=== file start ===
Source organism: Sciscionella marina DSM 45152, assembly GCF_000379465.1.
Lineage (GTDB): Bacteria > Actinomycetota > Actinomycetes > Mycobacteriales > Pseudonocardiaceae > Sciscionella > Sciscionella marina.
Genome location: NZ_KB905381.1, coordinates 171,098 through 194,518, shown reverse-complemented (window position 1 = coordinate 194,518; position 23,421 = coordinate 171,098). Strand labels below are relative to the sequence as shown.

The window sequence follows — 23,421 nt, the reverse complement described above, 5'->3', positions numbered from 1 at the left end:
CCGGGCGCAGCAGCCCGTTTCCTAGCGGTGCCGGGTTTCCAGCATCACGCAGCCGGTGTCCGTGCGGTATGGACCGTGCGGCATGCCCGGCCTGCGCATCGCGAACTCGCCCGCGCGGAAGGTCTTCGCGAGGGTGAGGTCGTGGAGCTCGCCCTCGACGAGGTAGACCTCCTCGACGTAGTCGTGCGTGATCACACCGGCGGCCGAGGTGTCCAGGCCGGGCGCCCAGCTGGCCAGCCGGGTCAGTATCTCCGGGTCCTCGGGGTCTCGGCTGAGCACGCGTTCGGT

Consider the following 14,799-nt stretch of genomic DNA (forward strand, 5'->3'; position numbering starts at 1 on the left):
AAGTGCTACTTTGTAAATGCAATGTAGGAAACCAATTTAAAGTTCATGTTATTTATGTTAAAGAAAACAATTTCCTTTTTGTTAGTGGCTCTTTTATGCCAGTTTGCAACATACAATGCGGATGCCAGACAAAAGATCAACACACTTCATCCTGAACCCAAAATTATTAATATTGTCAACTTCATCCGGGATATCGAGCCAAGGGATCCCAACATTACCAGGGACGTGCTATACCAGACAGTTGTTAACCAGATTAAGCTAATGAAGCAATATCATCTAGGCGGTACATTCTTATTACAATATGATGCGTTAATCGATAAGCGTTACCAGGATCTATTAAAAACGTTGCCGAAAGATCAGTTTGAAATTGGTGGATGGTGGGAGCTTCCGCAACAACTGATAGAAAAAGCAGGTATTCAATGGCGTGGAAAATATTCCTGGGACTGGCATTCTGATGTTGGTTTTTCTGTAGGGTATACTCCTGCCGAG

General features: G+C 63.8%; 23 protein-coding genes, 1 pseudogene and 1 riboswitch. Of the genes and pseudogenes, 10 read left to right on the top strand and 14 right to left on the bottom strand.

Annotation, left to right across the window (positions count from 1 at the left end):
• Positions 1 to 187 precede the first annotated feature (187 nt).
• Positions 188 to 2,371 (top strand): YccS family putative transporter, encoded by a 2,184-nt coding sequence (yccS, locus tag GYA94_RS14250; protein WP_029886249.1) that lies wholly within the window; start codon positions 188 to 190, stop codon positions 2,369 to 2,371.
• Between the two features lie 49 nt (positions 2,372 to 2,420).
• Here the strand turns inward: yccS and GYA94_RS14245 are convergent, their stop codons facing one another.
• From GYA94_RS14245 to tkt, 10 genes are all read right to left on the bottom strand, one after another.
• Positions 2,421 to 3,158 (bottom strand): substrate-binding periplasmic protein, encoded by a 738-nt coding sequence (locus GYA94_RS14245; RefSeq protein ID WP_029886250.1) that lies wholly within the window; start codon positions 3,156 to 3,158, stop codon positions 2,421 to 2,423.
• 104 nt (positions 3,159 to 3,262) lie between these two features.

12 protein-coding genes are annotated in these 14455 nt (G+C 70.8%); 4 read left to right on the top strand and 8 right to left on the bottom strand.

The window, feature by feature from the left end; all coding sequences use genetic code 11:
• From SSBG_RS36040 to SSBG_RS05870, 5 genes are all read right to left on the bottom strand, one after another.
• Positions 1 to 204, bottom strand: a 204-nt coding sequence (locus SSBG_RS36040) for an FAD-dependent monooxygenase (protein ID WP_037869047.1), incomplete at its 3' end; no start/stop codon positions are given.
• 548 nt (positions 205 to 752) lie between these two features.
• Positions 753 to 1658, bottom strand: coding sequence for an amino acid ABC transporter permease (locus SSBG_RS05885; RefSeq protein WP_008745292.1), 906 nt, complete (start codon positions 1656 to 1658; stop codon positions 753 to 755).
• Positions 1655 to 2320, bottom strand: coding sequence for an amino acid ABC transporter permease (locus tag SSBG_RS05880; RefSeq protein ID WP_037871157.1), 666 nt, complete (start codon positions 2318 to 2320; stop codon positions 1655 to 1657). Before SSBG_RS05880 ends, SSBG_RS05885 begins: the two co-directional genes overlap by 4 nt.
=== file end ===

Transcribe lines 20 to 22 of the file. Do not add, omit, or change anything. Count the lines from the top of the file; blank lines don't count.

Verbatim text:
• Positions 1 to 204, bottom strand: a 204-nt coding sequence (locus SSBG_RS36040) for an FAD-dependent monooxygenase (protein ID WP_037869047.1), incomplete at its 3' end; no start/stop codon positions are given.
• 548 nt (positions 205 to 752) lie between these two features.
• Positions 753 to 1658, bottom strand: coding sequence for an amino acid ABC transporter permease (locus SSBG_RS05885; RefSeq protein WP_008745292.1), 906 nt, complete (start codon positions 1656 to 1658; stop codon positions 753 to 755).